The court assessed the legislative history of the act to come to a final decision. The appeal mainly focused on the word communicate. As stated in the case, there is no clear definition of that word in the act. The supreme court reviewed judicial history of the act and it was concluded that the right to communicate something is connected to the right to perform the work and not the right to reproduce identical copies of it. The reasoning the court gives is “communicating works to the public by telecommunication is an independent and distinct right from other rights in s. 3(1) that are included within copyright. It is complete when the communication is received, in this case, when the file is downloaded to the user’s computer, even though it can be perceived only after the transmission, or whether or not it is ever perceived.” Entertainment Software Association v. Society of Composers, Authors and Music Publishers of Canada, 2012 SCC 34,  2 S.C.R. 231 (pg. 47). “The SCC concluded that the Internet delivery of a permanent copy of a video game containing musical works constitutes a reproduction of the musical works, but does not amount to a communication of the musical works.” Entertainment Software Association v. Society of Composers, Authors and Music Publishers of Canada, 2012 SCC 34,  2 S.C.R. 231 (pg. 47).
The main legal guideline used by the court was the copyright act 3(1) which describes the purpose of the act and is referred by both parties. The precedents or statues that the court references in its decision are Bishop v. Stevens, SOCAN v. CAIP, Théberge v. Galerie d’Art du Petit Champlain Inc.; Compo Co. v. Blue Crest Music Inc. and Canadian Wireless Telecommunications Assn. v. Society of Composers, Authors and Music Publishers of Canada (communicated musical works contained in ringtones, members of public download ringtones for their mobile phones).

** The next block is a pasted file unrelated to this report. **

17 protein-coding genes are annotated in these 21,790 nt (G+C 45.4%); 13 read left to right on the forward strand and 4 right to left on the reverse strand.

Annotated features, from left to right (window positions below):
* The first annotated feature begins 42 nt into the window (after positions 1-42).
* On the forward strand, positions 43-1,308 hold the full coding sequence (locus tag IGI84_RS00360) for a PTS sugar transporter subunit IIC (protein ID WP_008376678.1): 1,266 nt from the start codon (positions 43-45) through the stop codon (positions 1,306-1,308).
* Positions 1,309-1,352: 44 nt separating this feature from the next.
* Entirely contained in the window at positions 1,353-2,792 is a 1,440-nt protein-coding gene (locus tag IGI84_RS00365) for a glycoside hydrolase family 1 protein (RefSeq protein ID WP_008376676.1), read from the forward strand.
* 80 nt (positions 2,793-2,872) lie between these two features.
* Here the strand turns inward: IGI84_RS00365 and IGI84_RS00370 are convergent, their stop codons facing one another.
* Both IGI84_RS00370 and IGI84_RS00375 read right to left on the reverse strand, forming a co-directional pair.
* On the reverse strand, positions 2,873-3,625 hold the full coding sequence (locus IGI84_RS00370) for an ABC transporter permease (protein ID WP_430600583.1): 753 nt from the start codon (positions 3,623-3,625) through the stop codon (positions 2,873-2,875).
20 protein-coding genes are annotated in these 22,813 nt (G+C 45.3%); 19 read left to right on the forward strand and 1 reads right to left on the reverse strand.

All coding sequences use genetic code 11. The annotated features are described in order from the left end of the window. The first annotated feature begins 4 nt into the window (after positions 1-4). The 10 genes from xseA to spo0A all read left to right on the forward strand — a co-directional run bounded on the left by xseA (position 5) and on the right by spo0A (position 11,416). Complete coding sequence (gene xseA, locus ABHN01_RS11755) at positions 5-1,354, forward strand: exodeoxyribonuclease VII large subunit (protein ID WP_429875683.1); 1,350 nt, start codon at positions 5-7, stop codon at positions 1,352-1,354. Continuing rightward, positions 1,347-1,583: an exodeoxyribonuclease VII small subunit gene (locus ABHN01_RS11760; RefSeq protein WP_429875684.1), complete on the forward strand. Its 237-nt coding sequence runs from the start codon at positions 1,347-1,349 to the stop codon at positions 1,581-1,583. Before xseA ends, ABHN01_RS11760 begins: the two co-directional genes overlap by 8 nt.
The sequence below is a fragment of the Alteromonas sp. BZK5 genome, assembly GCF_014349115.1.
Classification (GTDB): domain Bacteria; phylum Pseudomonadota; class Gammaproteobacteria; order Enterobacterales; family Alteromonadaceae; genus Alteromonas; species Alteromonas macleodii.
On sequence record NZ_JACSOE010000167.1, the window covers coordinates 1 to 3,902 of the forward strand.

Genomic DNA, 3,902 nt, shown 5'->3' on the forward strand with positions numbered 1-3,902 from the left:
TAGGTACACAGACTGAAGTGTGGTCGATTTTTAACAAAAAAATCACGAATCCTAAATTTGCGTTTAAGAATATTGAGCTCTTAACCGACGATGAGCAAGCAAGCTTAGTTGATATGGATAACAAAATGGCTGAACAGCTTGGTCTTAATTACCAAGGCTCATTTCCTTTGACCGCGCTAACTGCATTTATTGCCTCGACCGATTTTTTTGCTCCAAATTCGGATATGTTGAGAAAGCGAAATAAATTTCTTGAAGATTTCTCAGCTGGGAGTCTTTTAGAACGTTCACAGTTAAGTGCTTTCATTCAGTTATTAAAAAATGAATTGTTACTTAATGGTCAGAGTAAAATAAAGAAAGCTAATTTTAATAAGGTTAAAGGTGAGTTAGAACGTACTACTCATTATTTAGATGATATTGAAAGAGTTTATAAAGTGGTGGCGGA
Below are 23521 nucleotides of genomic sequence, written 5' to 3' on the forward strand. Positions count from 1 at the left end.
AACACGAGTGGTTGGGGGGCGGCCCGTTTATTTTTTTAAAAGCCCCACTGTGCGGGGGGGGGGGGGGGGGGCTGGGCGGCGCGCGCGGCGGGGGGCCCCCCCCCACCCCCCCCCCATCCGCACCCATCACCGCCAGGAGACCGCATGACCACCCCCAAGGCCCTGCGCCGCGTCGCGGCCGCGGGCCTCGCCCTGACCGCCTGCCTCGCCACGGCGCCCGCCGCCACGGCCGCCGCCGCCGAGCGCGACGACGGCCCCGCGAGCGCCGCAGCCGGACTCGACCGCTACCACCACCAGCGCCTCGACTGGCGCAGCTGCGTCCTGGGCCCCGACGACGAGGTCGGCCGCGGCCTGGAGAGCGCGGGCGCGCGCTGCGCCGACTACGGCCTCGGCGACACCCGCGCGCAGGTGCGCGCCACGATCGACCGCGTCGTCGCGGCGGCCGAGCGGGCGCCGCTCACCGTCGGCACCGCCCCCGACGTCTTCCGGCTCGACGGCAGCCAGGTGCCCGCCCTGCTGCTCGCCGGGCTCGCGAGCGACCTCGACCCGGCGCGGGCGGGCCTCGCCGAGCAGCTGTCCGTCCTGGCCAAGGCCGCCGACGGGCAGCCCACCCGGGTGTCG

The lower courts and jurisdictions that will be affected by the court’s decision are the Copyright Board and Federal Court of Appeal which are under the Supreme Court. Yes, there was a dissenting option from the court. The dissenting option was under the copyright act by Rothstein J. “Rothstein J. (dissenting) — Under the Copyright Act, R.S.C. 1985, C. c-42 (the “Act”), s. 3(1)(f), a copyright holder has the sole right to “communicate [his or her] work to the public by telecommunication” and to authorize any such communication. The question in this case is whether a musical work is “communicate[d] . . . by telecommunication” when a file containing the musical work is downloaded from the Internet.” Entertainment Software Association v. Society of Composers, Authors and Music Publishers of Canada, 2012 SCC 34,  2 S.C.R. 231 (pg. 47).
Another consequence of the case was that “the Copyright Modernization Act  came into force. The Act amended the Copyright Act, adding in section 2.4(1.1) which dictates that a communication of a work…to the public by telecommunication includes making it available to the public by telecommunication in a way that allows a member of the public to have access to it from a place and at a time individually chosen by that member of the public. Entertainment Software Association v. Society of Composers, Authors and Music Publishers of Canada, 2012 SCC 34,  2 S.C.R. 231 (pg. 15). In my opinion, I agree to the court’s decision and reasoning. Since the word “communicate” was not defined at all in the act, any company can assume what ESA had assumed. The decision clearly clarifies that what ESA had done is not a communication of musical work to the public. In my opinion, I agree to the court for making this decision as it is the most beneficial decision for both the parties. They can both learn from their mistakes in their contract and fix them before any other case arises.
The decision will have bad good implications because now music composing companies will try to amend their contract and make it better so their work does not get misused since its allowed to be communicated but not reproduced after this case.